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Stock car excitement at the I.V. Expo

February 18, 2002|By RICHARD MYERS

Sports Editor

IMPERIAL — Whining engines. Smoking engines. Screeching tires. Banging metal. Trading paint. Loose fenders.

This weekend was a big one for stock car racing enthusiasts. After all, NASCAR's Daytona 500 was run Sunday.

For several hundred local die-hard racing fans, Daytona was just the dessert. The main course was served Saturday night as the Southwest Racing Association staged another program at the Imperial Valley Expo.

"We're just out here to have some fun, make sure no one gets seriously hurt and not tear anything up," said Imperial's John Seaman, defending factory stock champion at Imperial Valley Expo.

Seaman was one of more than three dozen drivers competing in one of three classes Saturday night. This is his sixth season of racing.

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Racing was big in the Valley years ago.

"Way back when it was real popular," said Brawley's Vern Lentz, who raced in the 1960s. Now he watches his son Tony race.

But it died locally as other tracks, such as one in Yuma, opened.

The Yuma track has since closed and the Imperial Valley track has reopened. This is the second season the SRA staged a campaign at the Imperial Valley Expo.

"The fair board treats the racers good," Vern Lentz said of the group that controls the track.

The board treats the racers so well that drivers come from all over to race here, said SRA president Mike Wood of Brawley, including Las Vegas, Bakersfield and Tucson as well as San Diego and Yuma.

"They run a good show here," said Mark Allison of Las Vegas.

Allison is a distant relative of the renowned Allison racing family. He noted he drove 300 miles just to race in the Imperial Valley on Saturday.

"There was a race in Mojave and it was only 100 miles away. But I passed Mojave to come race here," he said.

Allison said the Imperial Valley Expo track is a great facility and the SRA stages a quality program. The local venue is a three-eighths mile dirt track oval.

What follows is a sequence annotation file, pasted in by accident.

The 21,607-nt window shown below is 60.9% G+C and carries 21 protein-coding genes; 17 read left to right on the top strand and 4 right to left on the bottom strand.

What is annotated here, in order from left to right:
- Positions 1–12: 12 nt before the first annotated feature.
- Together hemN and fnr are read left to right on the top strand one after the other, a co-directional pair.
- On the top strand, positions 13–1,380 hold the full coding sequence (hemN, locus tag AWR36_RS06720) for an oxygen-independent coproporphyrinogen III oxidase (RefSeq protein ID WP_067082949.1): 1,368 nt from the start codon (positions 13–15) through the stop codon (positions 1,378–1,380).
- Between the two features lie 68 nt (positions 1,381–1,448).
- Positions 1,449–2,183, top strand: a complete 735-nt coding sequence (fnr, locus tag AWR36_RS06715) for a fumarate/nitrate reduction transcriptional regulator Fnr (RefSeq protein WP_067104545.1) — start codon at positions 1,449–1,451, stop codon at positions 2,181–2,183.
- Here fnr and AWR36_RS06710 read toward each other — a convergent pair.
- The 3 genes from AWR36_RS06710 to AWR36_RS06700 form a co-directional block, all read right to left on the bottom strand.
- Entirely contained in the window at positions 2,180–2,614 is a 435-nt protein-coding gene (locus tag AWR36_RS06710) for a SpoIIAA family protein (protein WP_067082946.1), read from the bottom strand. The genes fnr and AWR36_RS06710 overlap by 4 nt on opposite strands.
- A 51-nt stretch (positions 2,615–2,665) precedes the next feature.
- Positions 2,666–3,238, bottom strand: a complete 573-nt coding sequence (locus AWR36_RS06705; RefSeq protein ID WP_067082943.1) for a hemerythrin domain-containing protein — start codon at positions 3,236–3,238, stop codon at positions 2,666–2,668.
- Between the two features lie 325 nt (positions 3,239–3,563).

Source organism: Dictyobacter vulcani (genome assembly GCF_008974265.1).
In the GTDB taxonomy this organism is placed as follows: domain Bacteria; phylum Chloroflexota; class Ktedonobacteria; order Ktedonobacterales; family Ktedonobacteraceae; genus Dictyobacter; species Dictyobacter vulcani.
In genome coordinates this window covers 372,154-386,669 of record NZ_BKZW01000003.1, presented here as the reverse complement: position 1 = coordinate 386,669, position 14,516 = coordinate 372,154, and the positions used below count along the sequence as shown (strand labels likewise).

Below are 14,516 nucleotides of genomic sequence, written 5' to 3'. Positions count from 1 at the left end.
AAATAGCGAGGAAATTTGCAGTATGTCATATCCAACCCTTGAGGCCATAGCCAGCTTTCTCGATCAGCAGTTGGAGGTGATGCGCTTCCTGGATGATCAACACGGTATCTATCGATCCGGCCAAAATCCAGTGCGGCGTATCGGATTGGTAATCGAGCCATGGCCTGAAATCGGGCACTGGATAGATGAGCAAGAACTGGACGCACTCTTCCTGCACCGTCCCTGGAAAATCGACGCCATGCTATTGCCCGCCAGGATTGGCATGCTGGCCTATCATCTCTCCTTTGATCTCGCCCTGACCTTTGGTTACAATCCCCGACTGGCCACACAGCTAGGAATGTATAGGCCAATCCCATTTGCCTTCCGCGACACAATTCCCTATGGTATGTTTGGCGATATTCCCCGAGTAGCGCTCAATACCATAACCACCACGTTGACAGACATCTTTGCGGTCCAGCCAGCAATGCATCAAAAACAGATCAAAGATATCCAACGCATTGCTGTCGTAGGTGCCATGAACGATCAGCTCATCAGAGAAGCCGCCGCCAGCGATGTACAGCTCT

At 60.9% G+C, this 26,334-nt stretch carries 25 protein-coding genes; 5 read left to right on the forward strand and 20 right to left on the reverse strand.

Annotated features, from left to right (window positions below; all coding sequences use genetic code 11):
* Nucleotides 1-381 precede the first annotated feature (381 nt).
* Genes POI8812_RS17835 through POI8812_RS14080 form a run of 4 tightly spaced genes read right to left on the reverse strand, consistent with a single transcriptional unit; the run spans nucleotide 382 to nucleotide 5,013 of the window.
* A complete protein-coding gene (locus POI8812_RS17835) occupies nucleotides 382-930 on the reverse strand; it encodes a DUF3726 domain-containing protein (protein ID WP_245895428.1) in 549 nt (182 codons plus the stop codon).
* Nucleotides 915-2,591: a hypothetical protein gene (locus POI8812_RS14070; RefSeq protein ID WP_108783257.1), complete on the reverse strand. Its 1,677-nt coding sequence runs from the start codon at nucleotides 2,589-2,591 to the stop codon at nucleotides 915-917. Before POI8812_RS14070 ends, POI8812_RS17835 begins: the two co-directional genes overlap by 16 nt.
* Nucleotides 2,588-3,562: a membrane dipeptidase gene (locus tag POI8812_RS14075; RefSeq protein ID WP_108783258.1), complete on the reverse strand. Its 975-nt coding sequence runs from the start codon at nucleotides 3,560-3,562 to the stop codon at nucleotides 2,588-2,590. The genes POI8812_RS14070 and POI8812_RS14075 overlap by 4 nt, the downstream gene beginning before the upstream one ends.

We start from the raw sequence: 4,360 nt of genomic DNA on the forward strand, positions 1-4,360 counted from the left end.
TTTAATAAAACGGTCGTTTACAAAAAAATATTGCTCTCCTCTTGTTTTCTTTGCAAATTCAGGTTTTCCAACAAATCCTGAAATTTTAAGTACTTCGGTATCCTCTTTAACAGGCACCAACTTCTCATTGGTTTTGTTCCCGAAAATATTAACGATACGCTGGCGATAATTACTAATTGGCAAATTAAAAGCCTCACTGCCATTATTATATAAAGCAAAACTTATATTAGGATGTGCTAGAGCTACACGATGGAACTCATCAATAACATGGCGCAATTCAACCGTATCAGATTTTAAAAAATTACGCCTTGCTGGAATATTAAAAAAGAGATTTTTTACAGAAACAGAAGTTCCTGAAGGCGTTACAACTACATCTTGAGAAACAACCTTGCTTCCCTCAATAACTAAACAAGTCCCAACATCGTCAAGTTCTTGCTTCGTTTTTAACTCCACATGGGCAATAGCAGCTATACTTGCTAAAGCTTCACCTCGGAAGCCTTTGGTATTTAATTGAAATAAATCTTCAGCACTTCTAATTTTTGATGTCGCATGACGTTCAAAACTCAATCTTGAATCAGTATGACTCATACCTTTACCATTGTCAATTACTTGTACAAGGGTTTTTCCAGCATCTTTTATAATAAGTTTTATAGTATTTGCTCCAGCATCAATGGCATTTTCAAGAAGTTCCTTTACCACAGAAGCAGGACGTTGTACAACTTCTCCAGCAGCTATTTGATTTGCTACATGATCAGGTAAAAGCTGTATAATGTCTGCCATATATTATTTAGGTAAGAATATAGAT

"It's one of the fastest three-eighths mile tracks in California," said Vern Lentz. "It's also got perfect banks."

Two programs are run each month during the season, which is from October to May, said SRA secretary Pam Wood of Brawley.

During most programs, the modifieds run as well as pro and factory stock cars.

Modifieds can reach speed of in excess of 100 mph. Pro stocks usually turn a lap at 70 to 80 mph and factory stocks are a little slower.

"Look at them," Seaman said as he stood in the pits watching the modified turn hot laps. "That's the way you are supposed to do it."

The modifieds screamed around the oval, gliding through the turns.

"See, they never let off the gas," Seaman continued.

Some less-accomplished drivers drifted up in the turns. Some even had the back ends of their cars wash out and slide.

Not the veteran racers.

"The whole idea is to not let up and go full throttle the whole way around," Seaman said.

On this particular night it was easier to do because the track was wetter than some nights. Even a wet track can make for some racing excitement.

Several times Saturday cars got into a wall or each other. One even flipped in front of the main grandstand.

"All I saw was someone sliding down the track upside-down" said Mike Wood.

There also was some close, exciting racing, led by the modifieds.

"They put on a very good show," Seaman said of the modified racers. "We (factory and pro stock) try to compete with them. We try to hold our own."

The stock classes have their own brand of exciting drivers, such as Seaman and Brawley's Tony Lentz, who has won eight straight pro stock championships in the SRA.

Lentz is fun to watch, Seaman said. "Tony makes it look so easy."

Seaman said people come to the races and watch Lentz pick off drivers one by one as he passes from back in the pack to the front.

"They say it looks so easy that they should be able to do it," Seaman said.

Tommy and Steve Daffern, of Brawley also make racing look easy, Seaman said.

There is a nice mix of racers at the Imperial Valley Expo track. Wood noted they come from many professions, including plumbers, mechanics, civil engineers and construction workers. There is even a retired schools superintendent from San Diego.

There are racers in their 50s and as young as 16. One is 16-year-old Bobby Horton of Yuma, who has won a couple of programs this season in the factory stock division.

Another top driver is Yuma's Doug Peterson, the defending modified champion.

"I used to race quads, boats, rails, but this is the most fun," he said.

The Imperial Valley Expo track has hosted several top-name drivers, including defending NASCAR Winston Cup champion Jeff Gordon, Rusty Wallace, Kenny Schrader, Robby Gordon, Al Unser Jr. and Tony Stewart. Jeff Gordon used to race sprint cars in the Valley.

People flocked to the races years ago. Promoters of the rebirth of racing in the Valley hope for the same enthusiasm.

"We really hope the people here come out," Vern Lentz said. "I know they will enjoy the racing."

With good support from fans, Mike Wood said, the SRA hopes to return for a third season.

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